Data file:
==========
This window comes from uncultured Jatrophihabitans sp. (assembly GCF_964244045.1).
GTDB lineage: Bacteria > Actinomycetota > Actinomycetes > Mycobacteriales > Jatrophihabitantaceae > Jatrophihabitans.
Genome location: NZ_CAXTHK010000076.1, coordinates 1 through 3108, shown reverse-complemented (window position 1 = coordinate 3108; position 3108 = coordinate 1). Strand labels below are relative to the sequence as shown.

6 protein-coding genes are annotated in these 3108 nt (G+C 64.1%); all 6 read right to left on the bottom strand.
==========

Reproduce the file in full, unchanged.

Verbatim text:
This window comes from uncultured Jatrophihabitans sp. (assembly GCF_964244045.1).
GTDB lineage: Bacteria > Actinomycetota > Actinomycetes > Mycobacteriales > Jatrophihabitantaceae > Jatrophihabitans.
Genome location: NZ_CAXTHK010000076.1, coordinates 1 through 3108, shown reverse-complemented (window position 1 = coordinate 3108; position 3108 = coordinate 1). Strand labels below are relative to the sequence as shown.

6 protein-coding genes are annotated in these 3108 nt (G+C 64.1%); all 6 read right to left on the bottom strand.